Fishermen have objected to wind farms placing large areas out of bounds, but Link said the towers would be around 2,000 feet apart — possibly too close for large dragnet operations, but other than that, unrestricted. He said the windmill underpinnings would likely become a favored hideout for fish.

In addition, Quaranta said they planned to build “safe havens” every few windmills, with a cache of food and water and communications to land.

Rob Halminski remained unconvinced on the fishing issues. He said he wasn’t against green energy, but wondered how much a wind farm right off the Sussex coast would really benefit the locals — would the electricity even stay in the area, he asked.

Quaranta said they were driven to build the windmills near developed areas, and power grid connections.

One audience member, Michael Fox, citing his 32 years of experience in power generation, said outside power plants were currently filling an energy deficit in this area.

So, any new power generation would likely serve this area, but Fox said there was another problem — wind power was intermittent. Coal and nuclear power plants don’t like to cycle down more than a percentage point or two, he said — it would be difficult for them to slow up to accommodate extra energy entering the grid from offshore.

However, another audience member said there was new technology that could indeed make wind a “base load” power source.

According to a recent University of Delaware (UD) publication, “Coastal Management,” (2005), wind energy is a “mature technology,” and wind resources off the Northeast could provide nearly as much electricity as all the fossil-fuel burning power plants from Maine to Maryland, combined (95 versus 99 gigawatts).

And that’s using only one-third of the total area best suited for wind harvest, the report continued — assuming no navigational or environmental issues, wind farms on the Atlantic shelf could generate up to 400 gigawatts of energy.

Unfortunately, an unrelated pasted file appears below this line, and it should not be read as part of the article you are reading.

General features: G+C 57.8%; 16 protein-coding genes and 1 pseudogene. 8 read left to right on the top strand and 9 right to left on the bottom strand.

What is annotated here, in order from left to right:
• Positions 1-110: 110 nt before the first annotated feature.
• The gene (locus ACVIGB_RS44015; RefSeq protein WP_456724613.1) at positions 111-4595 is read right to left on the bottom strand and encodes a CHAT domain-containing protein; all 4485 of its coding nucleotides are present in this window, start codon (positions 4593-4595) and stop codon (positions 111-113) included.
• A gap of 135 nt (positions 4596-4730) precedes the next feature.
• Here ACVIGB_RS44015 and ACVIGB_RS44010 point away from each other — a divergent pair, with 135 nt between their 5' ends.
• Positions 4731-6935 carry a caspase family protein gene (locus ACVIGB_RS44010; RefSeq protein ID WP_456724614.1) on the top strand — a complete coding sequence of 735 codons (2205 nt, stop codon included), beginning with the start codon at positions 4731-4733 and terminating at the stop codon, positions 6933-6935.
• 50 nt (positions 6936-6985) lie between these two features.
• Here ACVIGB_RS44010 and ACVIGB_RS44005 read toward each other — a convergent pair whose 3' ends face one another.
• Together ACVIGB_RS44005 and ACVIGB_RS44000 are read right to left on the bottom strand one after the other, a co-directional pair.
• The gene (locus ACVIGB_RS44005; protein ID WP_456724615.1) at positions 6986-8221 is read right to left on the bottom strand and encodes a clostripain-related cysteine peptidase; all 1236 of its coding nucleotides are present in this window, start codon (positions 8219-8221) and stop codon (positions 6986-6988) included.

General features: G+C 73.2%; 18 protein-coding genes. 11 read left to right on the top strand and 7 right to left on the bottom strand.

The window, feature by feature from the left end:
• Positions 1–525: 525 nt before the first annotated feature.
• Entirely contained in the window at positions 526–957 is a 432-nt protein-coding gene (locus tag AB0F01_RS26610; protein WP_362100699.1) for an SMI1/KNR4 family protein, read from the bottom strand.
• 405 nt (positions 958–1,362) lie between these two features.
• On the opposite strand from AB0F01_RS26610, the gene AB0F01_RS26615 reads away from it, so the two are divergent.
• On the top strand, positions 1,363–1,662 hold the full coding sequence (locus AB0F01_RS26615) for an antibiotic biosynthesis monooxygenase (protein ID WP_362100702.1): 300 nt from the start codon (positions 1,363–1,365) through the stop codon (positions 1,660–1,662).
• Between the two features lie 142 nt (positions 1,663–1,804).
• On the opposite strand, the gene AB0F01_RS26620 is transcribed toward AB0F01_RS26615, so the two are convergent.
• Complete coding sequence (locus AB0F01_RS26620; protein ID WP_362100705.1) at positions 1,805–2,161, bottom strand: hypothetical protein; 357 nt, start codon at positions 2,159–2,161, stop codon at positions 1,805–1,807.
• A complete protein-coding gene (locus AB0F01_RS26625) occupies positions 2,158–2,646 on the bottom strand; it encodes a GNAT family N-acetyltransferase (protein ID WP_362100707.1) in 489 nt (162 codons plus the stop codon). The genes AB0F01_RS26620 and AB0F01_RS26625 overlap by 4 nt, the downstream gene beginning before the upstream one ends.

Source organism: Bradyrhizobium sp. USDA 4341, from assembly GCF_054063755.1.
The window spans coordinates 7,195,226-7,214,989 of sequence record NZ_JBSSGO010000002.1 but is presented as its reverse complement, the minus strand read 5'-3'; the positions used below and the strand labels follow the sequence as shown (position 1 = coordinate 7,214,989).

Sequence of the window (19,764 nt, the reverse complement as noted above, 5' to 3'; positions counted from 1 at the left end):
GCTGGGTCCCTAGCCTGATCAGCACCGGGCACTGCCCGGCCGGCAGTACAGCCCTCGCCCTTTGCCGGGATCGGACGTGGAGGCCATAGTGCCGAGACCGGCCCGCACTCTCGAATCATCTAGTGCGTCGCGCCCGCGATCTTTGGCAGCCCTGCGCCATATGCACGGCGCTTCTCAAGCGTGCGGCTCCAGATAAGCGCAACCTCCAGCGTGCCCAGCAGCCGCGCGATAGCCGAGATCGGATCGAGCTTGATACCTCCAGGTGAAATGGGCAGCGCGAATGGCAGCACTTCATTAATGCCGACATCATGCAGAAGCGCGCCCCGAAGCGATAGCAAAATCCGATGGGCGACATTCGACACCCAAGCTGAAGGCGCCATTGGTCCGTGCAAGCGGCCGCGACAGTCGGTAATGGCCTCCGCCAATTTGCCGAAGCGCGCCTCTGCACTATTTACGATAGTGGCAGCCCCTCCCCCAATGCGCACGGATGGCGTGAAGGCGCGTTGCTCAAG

One way or another, Fox said the U.S. would need to do something soon — most of the existing power plants are more than 40 years old and reaching the end of their effective lives.

R. Chris Clark (Fenwick Island town council member, but speaking unofficially) thanked Link and Quaranta for their presentation.

“I take a look at where we stand in our country today, and each one of us is a steward of our children and our grandchildren, and their children’s future,” he said. “This is something new that we’re looking into, and change isn’t always acceptable to each and everyone of us, but as stewards of this planet, shame on us for not looking at ways to make this a better place to live.”

Aside from Clark, Bethany Beach Council Member Harry Steele put in an appearance (but had to leave early for the Bethany council meeting), as did Ocean View Mayor Gary Meredith (and his wife, Bette).

Lambertson was joined by fellow Council Members Bob Cestone, Marge Gassinger and Richard Ronan and Mayor Gary Jayne.